Robert Hosken was not the first person to darken whisky by fake colouring.
It was rumoured that Robert Hosken had his whisky coloured with Parisian Essence, but he denied it and I could not publish rumours—especially one so libellous. I needed proof. Best of all, I needed an eye-witness. I asked a one who might know and that one whispered me the name of a person who would know. I traced that person down by ringing every person of that surname in the phone book and then interviewed him. He was in Hosken’s distillery at the time of the alleged event but he was not exactly an eyewitnesses. You can read what he told me under "Fake Whisky" (Part 2). Robert Hosken, notwithstanding this caveat, threatened to sue if the story was published and the publisher removed the section printed below.
Note: Colouring whisky is commonplace in Scottish, Irish and American blended whiskies, but uncommon in their single malts. In Australia it is rarely (if ever) practiced, and many distilleries expressly state that they do not colour their whisky; nevertheless it is not illegal in Australia nor is it banned under the Tasmanian whisky producer’s Code of Practice.
The Corrected Text
Anything distilled in a still made of cast iron would emerge blacker than the devil’s backside, but it is unlikely any whisky was ever made in an iron pot, and in harbour taverns in convict days if you ordered a “whisky black” it arrived milky white, for it was a cocktail of whisky and laudanum—it was half morphine. But when Robert Hosken was bottling his first whisky it emerged from the chill filter almost transparent in colour. Mortified, Hosken added something that gave the young spirit a blackish character. ‘It wasn’t a lovely golden brown, it was a blackish-brown,’ Hosken's contract bottler David Thomas told me. Thomas assumed it was caramel colouring, but he never saw the colouring or the process and he suggested that the colourant used was almost certainly not—as the popular story goes—Parisian Essence.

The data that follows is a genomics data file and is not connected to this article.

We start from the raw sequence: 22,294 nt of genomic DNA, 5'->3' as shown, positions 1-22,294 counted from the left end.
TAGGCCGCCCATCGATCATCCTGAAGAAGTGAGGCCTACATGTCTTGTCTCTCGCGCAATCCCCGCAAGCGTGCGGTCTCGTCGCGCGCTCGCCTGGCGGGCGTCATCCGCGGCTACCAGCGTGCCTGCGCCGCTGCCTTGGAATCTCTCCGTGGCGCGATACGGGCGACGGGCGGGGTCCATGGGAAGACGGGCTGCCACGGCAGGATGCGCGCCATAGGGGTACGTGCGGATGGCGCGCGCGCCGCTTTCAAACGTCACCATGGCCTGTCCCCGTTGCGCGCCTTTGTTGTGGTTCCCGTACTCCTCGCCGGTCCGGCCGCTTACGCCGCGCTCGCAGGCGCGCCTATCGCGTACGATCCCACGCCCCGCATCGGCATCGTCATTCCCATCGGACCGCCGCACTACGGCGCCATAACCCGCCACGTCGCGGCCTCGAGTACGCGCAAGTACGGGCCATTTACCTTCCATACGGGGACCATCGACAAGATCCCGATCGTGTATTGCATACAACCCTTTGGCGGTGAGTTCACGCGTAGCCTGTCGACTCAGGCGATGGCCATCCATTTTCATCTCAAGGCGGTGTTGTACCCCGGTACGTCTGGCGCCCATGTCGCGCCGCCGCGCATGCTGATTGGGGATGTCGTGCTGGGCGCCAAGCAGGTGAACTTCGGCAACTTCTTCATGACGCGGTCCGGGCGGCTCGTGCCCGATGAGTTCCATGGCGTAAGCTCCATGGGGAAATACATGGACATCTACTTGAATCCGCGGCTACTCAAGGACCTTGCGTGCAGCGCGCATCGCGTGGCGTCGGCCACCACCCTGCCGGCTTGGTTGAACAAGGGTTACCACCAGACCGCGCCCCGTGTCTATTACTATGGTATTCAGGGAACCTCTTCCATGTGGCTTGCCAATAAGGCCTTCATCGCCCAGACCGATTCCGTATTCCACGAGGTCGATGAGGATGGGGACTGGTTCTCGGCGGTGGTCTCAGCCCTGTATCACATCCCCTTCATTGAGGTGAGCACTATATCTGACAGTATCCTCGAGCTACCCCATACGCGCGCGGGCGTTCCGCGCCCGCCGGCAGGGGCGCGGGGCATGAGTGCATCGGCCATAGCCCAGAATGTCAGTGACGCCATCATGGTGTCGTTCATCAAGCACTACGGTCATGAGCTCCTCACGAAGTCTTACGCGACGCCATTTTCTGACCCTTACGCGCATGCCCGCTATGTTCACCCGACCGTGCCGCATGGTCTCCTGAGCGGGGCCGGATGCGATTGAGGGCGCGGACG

Other distillers have created black whiskies. Small Concern’s first whisky, aged in ex-cabernet wine casks began to shade into so gloomy a brown they whipped it out of that dark cask. Lark Distillery achieved the blackest whisky ever. The first time they filled a Para Port cask its century-old staves were so heavily instilled with muscatt that even after a very short dip the whisky poured out so pitch black they decided they couldn’t rescue it, let alone bottle it.